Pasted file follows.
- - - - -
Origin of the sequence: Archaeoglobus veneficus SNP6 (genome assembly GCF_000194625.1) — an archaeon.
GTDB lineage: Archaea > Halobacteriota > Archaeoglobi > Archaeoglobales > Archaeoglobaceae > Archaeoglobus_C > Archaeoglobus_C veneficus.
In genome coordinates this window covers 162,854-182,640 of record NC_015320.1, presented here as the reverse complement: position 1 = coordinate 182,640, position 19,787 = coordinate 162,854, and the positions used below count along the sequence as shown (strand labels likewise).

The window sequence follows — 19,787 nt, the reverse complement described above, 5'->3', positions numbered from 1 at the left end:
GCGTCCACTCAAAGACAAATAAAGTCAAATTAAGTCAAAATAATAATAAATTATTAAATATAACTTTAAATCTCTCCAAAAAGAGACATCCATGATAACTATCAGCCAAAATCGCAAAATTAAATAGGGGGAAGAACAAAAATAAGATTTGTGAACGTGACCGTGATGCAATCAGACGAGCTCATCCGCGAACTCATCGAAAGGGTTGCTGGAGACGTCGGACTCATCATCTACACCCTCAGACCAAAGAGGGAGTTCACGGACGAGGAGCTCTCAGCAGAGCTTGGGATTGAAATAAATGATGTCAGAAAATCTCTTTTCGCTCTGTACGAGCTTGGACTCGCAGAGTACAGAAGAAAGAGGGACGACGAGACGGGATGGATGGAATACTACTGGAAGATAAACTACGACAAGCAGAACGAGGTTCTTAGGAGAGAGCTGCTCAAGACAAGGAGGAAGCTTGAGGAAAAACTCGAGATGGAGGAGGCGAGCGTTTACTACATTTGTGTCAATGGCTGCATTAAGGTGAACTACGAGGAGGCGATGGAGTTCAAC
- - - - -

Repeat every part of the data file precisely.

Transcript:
Origin of the sequence: Archaeoglobus veneficus SNP6 (genome assembly GCF_000194625.1) — an archaeon.
GTDB lineage: Archaea > Halobacteriota > Archaeoglobi > Archaeoglobales > Archaeoglobaceae > Archaeoglobus_C > Archaeoglobus_C veneficus.
In genome coordinates this window covers 162,854-182,640 of record NC_015320.1, presented here as the reverse complement: position 1 = coordinate 182,640, position 19,787 = coordinate 162,854, and the positions used below count along the sequence as shown (strand labels likewise).

The window sequence follows — 19,787 nt, the reverse complement described above, 5'->3', positions numbered from 1 at the left end:
GCGTCCACTCAAAGACAAATAAAGTCAAATTAAGTCAAAATAATAATAAATTATTAAATATAACTTTAAATCTCTCCAAAAAGAGACATCCATGATAACTATCAGCCAAAATCGCAAAATTAAATAGGGGGAAGAACAAAAATAAGATTTGTGAACGTGACCGTGATGCAATCAGACGAGCTCATCCGCGAACTCATCGAAAGGGTTGCTGGAGACGTCGGACTCATCATCTACACCCTCAGACCAAAGAGGGAGTTCACGGACGAGGAGCTCTCAGCAGAGCTTGGGATTGAAATAAATGATGTCAGAAAATCTCTTTTCGCTCTGTACGAGCTTGGACTCGCAGAGTACAGAAGAAAGAGGGACGACGAGACGGGATGGATGGAATACTACTGGAAGATAAACTACGACAAGCAGAACGAGGTTCTTAGGAGAGAGCTGCTCAAGACAAGGAGGAAGCTTGAGGAAAAACTCGAGATGGAGGAGGCGAGCGTTTACTACATTTGTGTCAATGGCTGCATTAAGGTGAACTACGAGGAGGCGATGGAGTTCAAC